When Larry Pinczower switches on his cellphone, the seal of a rabbinate council appears. Unable to send text messages, take photographs or connect to the Internet, his phone is a religiously approved adaptation to modernity by the ultra-Orthodox sector of Israeli life.
More than 10,000 numbers for phone sex, dating services and the like are blocked, and rabbinical overseers ensure that the lists are up to date. Calls to other kosher phones are less than 2 cents a minute, compared with 9.5 cents for normal phones. But on the Sabbath any call costs $2.44 a minute, a steep religious penalty.
“You pay less and you’re playing by the rules,” Mr. Pinczower, 39, said. “You’re using technology but in a way that maintains religious integrity.”
A community of at least 800,000 people — out of 5.4 million Jews living in Israel, a country of 7.1 million — the ultra-Orthodox, though comparatively poor, form a distinct, growing and important market, and Israeli companies are paying attention. While there are rabbinical strictures against watching television, using computers for leisure, immodest attire and unsupervised mixing of men and women, the Israeli market economy has adjusted in creative and surprising ways.
Some 60 percent of ultra-Orthodox men do not work regular jobs, preferring religious study. More than 50 percent live below the poverty line and get state allowances, compared with 15 percent of the rest of the population, and most families have six or seven children, said Momi Dahan, an economist at the School of Public Policy at Hebrew University.
But because they live in tight communities like this one, and obey their rabbis, they have significant power in the marketplace, as well as in the voting booth, said Rafi Melnick, dean of the Lauder School of Government at the Interdisciplinary Center, Herzliya.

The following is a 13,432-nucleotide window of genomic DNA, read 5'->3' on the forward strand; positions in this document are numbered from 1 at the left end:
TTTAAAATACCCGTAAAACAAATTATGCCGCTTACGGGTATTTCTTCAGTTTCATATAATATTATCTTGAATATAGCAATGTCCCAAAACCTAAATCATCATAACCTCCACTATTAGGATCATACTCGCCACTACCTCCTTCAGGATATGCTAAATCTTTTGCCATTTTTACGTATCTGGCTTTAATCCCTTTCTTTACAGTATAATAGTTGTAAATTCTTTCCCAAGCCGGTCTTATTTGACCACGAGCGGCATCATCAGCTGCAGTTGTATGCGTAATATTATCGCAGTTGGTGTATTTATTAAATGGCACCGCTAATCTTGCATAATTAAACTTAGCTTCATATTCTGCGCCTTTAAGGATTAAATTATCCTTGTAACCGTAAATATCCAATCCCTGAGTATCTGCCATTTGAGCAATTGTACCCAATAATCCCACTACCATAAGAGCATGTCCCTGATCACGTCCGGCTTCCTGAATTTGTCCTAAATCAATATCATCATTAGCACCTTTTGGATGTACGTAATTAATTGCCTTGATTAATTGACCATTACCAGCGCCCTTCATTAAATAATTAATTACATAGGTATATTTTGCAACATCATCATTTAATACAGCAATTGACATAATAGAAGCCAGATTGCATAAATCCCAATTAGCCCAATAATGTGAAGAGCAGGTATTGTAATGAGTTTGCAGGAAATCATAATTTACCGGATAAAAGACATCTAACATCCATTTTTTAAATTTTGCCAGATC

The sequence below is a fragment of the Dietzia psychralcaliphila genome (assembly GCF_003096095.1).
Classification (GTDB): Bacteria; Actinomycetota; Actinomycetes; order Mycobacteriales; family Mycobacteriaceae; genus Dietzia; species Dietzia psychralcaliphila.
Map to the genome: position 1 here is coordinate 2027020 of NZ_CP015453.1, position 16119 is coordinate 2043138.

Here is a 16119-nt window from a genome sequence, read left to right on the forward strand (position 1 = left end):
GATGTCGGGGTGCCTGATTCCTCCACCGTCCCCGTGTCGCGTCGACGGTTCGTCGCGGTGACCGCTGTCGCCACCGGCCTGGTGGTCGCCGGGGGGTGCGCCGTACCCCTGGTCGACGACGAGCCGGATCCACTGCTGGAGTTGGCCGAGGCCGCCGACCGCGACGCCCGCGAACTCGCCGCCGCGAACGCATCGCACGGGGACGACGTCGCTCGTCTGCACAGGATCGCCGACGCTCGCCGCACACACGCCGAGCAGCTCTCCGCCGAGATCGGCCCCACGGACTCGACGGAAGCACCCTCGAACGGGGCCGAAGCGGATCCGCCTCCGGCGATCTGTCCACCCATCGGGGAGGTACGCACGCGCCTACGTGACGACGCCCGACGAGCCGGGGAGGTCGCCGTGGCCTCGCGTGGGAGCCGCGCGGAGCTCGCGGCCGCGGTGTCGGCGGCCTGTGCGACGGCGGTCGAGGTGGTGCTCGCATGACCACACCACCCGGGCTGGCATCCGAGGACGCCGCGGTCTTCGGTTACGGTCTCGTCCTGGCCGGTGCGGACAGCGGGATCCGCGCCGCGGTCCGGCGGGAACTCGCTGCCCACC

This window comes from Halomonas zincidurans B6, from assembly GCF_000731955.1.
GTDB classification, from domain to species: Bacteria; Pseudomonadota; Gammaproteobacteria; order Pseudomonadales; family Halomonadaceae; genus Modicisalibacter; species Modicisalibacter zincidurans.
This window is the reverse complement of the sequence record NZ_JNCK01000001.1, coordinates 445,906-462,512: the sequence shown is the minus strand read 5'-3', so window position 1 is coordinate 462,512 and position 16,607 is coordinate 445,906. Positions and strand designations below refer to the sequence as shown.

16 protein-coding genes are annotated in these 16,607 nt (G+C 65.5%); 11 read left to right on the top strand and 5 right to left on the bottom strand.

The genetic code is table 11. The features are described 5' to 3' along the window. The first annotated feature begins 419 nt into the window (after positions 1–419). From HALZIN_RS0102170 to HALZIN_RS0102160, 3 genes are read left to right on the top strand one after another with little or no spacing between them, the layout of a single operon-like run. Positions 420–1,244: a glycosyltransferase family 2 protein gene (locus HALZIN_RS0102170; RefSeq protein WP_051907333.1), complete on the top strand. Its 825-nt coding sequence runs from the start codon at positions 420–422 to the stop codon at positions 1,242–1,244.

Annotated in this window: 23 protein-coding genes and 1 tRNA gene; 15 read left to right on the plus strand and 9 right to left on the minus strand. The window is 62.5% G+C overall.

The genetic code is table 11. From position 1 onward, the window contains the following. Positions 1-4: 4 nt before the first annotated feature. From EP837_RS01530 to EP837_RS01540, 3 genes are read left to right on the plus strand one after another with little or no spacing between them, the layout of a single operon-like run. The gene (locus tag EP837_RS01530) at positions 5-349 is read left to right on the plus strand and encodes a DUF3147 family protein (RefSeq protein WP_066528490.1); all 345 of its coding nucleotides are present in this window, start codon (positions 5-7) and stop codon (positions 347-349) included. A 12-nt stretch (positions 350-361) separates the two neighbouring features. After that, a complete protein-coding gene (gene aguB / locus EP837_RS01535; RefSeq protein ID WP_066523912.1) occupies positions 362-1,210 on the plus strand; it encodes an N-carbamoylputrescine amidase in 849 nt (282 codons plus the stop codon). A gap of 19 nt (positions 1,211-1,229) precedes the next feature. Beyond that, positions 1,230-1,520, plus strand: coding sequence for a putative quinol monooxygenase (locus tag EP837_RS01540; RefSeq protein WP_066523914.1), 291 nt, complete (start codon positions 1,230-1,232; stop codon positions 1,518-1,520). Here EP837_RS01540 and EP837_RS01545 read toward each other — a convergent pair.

“You see it in sectors like food, consumer products and transport companies,” he said. The Israeli airline El Al is now privatized. “But they continue not to fly on Saturday,” Mr. Melnick said, in order to keep ultra-Orthodox customers.
Tamar El-Or, an anthropologist at Hebrew University, studied ultra-Orthodox shopping patterns. “There are lines of cellphones and credit cards and Internet suppliers and software and DVDs and clothes and so many things produced or altered or koshered for them, because they have a certain organized power to get the producers to make what they want,” she said.
Beit Shemesh is a good example, a modern, attractive town of 73,000 people. There is a more secular part, with a large mall, and an ultra-Orthodox district, Ramat Beit Shemesh, which is divided into two. Bet, or B, is very strict, with 15,700 people. Aleph, or A, up the hill, is somewhat more flexible and contains 17,100 people, including a growing number of North American and European Jews who wanted to join an ultra-Orthodox community in Israel.
-A Modern Marketplace for Israel’s Ultra-Orthodox